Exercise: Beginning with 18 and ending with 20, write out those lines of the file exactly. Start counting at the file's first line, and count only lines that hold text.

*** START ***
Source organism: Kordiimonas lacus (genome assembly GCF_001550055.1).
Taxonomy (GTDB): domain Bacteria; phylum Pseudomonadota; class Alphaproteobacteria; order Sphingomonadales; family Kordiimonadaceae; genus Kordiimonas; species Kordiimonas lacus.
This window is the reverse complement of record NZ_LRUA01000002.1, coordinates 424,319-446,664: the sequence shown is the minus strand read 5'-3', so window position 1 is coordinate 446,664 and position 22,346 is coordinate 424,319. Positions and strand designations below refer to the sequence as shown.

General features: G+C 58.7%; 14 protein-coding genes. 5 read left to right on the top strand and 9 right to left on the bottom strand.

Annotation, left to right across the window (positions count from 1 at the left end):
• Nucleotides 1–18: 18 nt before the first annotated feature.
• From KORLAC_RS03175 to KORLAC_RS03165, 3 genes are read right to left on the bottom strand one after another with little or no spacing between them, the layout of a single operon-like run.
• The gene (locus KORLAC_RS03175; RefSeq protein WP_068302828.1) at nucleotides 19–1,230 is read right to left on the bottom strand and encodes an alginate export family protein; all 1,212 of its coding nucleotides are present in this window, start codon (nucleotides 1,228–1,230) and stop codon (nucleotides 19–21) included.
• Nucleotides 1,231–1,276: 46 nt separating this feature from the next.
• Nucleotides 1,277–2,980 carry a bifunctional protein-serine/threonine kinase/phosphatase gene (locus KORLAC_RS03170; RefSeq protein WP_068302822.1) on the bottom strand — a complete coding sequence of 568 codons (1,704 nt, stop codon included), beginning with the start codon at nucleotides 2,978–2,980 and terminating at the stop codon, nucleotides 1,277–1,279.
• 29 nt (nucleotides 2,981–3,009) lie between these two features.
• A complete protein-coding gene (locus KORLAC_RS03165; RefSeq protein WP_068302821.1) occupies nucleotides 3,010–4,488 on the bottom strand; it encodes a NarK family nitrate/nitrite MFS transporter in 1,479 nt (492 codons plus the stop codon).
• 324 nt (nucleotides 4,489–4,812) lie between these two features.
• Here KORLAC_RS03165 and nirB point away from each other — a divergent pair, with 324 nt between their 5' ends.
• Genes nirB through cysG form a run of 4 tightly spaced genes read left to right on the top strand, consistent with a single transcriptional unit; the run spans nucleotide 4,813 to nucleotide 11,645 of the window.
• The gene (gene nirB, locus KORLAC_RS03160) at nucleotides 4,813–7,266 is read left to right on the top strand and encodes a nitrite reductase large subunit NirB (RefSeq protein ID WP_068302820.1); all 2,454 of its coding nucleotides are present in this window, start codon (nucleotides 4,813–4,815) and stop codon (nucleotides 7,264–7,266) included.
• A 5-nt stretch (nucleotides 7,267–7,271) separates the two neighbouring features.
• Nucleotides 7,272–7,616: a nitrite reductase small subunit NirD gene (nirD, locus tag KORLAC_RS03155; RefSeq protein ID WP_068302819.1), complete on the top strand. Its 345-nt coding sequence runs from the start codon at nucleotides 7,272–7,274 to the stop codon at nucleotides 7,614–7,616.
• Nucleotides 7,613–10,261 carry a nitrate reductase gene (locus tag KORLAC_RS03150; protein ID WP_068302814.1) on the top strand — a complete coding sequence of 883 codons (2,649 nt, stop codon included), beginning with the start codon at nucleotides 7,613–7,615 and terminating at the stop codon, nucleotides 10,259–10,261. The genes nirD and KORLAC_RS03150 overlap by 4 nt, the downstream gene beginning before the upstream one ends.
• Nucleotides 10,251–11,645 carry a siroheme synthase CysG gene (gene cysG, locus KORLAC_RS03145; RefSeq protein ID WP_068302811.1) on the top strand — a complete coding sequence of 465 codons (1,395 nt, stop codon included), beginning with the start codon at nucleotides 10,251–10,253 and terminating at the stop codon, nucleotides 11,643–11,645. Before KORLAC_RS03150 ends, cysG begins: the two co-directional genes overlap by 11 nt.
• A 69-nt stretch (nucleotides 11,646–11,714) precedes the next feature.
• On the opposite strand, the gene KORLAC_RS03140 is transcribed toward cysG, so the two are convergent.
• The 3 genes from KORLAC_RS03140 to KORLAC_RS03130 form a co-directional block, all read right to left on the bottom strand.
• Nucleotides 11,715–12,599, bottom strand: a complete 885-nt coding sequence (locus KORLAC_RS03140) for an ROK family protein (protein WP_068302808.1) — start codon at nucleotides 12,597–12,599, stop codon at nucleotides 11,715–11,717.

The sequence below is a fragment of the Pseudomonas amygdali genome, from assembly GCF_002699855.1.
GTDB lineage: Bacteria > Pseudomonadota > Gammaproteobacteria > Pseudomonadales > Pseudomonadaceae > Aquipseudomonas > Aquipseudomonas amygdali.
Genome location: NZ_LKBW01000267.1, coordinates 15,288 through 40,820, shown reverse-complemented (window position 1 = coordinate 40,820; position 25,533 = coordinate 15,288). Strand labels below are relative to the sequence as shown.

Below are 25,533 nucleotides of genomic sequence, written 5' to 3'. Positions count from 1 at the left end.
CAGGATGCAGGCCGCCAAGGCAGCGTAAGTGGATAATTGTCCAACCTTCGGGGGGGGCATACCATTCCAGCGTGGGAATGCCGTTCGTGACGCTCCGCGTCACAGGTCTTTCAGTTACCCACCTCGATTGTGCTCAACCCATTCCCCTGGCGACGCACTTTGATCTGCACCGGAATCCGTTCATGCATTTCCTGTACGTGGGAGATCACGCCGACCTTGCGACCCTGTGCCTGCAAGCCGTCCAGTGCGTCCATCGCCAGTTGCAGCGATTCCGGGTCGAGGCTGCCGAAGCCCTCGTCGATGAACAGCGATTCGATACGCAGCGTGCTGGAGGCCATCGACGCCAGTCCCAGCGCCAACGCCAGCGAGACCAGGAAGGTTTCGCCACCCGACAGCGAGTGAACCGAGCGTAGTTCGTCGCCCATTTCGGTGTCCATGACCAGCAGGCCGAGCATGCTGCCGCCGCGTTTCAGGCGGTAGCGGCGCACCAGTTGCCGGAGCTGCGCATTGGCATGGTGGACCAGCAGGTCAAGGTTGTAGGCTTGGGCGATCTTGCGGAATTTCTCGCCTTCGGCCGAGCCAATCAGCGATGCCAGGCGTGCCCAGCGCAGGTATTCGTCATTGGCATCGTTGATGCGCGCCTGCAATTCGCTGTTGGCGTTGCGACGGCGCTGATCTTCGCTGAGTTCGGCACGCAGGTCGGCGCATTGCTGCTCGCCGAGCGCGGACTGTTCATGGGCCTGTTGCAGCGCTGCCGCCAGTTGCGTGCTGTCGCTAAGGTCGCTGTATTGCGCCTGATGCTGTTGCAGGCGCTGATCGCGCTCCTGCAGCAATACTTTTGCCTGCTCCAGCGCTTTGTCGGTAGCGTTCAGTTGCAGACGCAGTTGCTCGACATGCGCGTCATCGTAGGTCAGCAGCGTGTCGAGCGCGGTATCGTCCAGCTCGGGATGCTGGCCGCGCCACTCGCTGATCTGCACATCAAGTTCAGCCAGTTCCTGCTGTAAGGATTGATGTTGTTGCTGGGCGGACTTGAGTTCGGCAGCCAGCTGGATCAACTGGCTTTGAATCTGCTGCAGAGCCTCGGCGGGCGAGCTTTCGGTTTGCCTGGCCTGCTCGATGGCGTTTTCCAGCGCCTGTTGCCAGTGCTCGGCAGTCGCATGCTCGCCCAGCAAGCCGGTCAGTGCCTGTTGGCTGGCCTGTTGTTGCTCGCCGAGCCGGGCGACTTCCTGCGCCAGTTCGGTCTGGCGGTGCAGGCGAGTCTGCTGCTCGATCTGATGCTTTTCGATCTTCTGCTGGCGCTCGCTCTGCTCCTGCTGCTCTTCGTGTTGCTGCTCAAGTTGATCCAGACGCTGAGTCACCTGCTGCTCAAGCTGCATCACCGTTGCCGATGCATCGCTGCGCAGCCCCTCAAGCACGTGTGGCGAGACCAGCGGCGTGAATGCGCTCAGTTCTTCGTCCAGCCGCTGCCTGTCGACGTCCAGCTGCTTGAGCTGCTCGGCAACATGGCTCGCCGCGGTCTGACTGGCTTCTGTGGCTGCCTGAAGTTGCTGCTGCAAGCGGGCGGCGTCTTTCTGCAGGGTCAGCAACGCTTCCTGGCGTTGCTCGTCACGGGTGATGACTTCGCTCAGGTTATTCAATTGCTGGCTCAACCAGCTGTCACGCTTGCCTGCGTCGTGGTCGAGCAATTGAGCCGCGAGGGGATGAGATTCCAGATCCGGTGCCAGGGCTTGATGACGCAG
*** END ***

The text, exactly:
• Nucleotides 7,272–7,616: a nitrite reductase small subunit NirD gene (nirD, locus tag KORLAC_RS03155; RefSeq protein ID WP_068302819.1), complete on the top strand. Its 345-nt coding sequence runs from the start codon at nucleotides 7,272–7,274 to the stop codon at nucleotides 7,614–7,616.
• Nucleotides 7,613–10,261 carry a nitrate reductase gene (locus tag KORLAC_RS03150; protein ID WP_068302814.1) on the top strand — a complete coding sequence of 883 codons (2,649 nt, stop codon included), beginning with the start codon at nucleotides 7,613–7,615 and terminating at the stop codon, nucleotides 10,259–10,261. The genes nirD and KORLAC_RS03150 overlap by 4 nt, the downstream gene beginning before the upstream one ends.
• Nucleotides 10,251–11,645 carry a siroheme synthase CysG gene (gene cysG, locus KORLAC_RS03145; RefSeq protein ID WP_068302811.1) on the top strand — a complete coding sequence of 465 codons (1,395 nt, stop codon included), beginning with the start codon at nucleotides 10,251–10,253 and terminating at the stop codon, nucleotides 11,643–11,645. Before KORLAC_RS03150 ends, cysG begins: the two co-directional genes overlap by 11 nt.